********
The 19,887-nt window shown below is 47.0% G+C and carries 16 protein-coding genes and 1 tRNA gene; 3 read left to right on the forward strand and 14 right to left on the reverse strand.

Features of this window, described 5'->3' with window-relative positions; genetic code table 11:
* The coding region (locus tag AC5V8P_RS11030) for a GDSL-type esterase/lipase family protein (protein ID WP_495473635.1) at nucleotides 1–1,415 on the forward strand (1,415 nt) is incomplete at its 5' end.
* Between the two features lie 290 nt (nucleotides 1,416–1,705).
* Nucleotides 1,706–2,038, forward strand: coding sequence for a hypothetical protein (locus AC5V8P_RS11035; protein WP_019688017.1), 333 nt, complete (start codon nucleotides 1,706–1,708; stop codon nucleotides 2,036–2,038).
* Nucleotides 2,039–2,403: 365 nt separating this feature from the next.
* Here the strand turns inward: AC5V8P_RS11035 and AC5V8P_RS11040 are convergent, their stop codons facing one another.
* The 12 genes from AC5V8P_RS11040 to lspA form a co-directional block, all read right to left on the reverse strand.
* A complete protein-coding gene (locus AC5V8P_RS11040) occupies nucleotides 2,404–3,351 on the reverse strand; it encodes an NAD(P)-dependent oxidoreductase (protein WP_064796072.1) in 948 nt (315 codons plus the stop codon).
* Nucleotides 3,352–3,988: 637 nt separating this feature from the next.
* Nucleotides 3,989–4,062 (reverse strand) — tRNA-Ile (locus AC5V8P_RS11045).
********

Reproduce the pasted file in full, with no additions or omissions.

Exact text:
The 19,887-nt window shown below is 47.0% G+C and carries 16 protein-coding genes and 1 tRNA gene; 3 read left to right on the forward strand and 14 right to left on the reverse strand.

Features of this window, described 5'->3' with window-relative positions; genetic code table 11:
* The coding region (locus tag AC5V8P_RS11030) for a GDSL-type esterase/lipase family protein (protein ID WP_495473635.1) at nucleotides 1–1,415 on the forward strand (1,415 nt) is incomplete at its 5' end.
* Between the two features lie 290 nt (nucleotides 1,416–1,705).
* Nucleotides 1,706–2,038, forward strand: coding sequence for a hypothetical protein (locus AC5V8P_RS11035; protein WP_019688017.1), 333 nt, complete (start codon nucleotides 1,706–1,708; stop codon nucleotides 2,036–2,038).
* Nucleotides 2,039–2,403: 365 nt separating this feature from the next.
* Here the strand turns inward: AC5V8P_RS11035 and AC5V8P_RS11040 are convergent, their stop codons facing one another.
* The 12 genes from AC5V8P_RS11040 to lspA form a co-directional block, all read right to left on the reverse strand.
* A complete protein-coding gene (locus AC5V8P_RS11040) occupies nucleotides 2,404–3,351 on the reverse strand; it encodes an NAD(P)-dependent oxidoreductase (protein WP_064796072.1) in 948 nt (315 codons plus the stop codon).
* Nucleotides 3,352–3,988: 637 nt separating this feature from the next.
* Nucleotides 3,989–4,062 (reverse strand) — tRNA-Ile (locus AC5V8P_RS11045).